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(3) If there is not enough time to procure the same A-E firm for both the Code 3 design
and final design, the Code 3 design can be done by in-house personnel or by task order under an
appropriate A-E indefinite delivery contract. Simultaneously, an A-E firm can be selected for final
design. The contract for final design may be negotiated, but may not be awarded until receipt of
the Code 6 authority and final design funds.
(4) The Customer. When a Code 3 design directive is received by the design agency, the
customer will be immediately notified. The design agency will ensure that the customer is
involved at every stage of project development. Customer input is important to establish accurate
project requirements that can be translated into quality project definitions.
(5) Design Team. When a Code 3 design directive is received in the design agency, a
design team will be established with a designated team leader and representatives from all of the
engineering, architectural, cost engineering, and specification writing disciplines as required by ER
5-1-11, Program and Project Management Regulation, reference 3.k.
(a) The goal of the design team is to provide a functional energy efficient, durable,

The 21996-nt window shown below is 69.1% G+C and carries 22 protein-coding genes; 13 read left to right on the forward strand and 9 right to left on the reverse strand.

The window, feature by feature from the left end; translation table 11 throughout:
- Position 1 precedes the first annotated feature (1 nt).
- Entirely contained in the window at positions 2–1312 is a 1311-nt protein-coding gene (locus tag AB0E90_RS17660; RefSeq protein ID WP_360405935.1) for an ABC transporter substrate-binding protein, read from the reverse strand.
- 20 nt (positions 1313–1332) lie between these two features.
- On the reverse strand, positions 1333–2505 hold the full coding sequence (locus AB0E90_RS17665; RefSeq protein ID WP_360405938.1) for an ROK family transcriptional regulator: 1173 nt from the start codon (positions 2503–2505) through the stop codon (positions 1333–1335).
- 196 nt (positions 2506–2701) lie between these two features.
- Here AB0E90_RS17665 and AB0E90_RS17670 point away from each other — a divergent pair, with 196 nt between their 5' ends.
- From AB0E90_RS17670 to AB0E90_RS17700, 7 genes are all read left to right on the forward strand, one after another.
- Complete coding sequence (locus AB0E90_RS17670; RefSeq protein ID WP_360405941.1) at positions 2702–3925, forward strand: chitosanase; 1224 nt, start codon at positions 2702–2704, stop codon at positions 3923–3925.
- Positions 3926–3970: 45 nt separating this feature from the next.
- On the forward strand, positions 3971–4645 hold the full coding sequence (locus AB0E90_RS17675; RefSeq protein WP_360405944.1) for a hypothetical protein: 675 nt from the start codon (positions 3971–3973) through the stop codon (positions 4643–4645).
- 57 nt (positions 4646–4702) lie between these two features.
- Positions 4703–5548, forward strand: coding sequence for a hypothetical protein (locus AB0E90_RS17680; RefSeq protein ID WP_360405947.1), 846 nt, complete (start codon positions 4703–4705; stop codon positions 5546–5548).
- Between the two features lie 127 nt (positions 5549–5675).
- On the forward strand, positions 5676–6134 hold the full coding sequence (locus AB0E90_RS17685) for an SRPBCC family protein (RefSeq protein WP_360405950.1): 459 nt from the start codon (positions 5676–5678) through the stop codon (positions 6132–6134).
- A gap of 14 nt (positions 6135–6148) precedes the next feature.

economical and safe facility that meets the expectations of the customer, is aesthetically pleasing,
meets the functional and operational requirements of the customer within criteria, budget, and
time restraints, is readily constructable with a minimum cost growth during construction, and is
easily operable after occupancy.
(b) Each member of the design team will be required to apply his or her technical
knowledge to the project, integral with that of the other members in order to satisfy the overall
project objectives. Each member is responsible to coordinate with the other team members.
(c) The design team leader will be responsible for coordination with the project
(6) Project Site Meeting. A meeting will be held with the customer, project manager and
the design team at the project site to discuss:
(a) The project requirements.
(b) Gather site and other data.
(c) Establish the project costs and schedule.
(7) Charrette Process. A Charrette is an intense design effort to complete or resolve a
design problem within a specified period of time and limited Planning and Design funds. Once all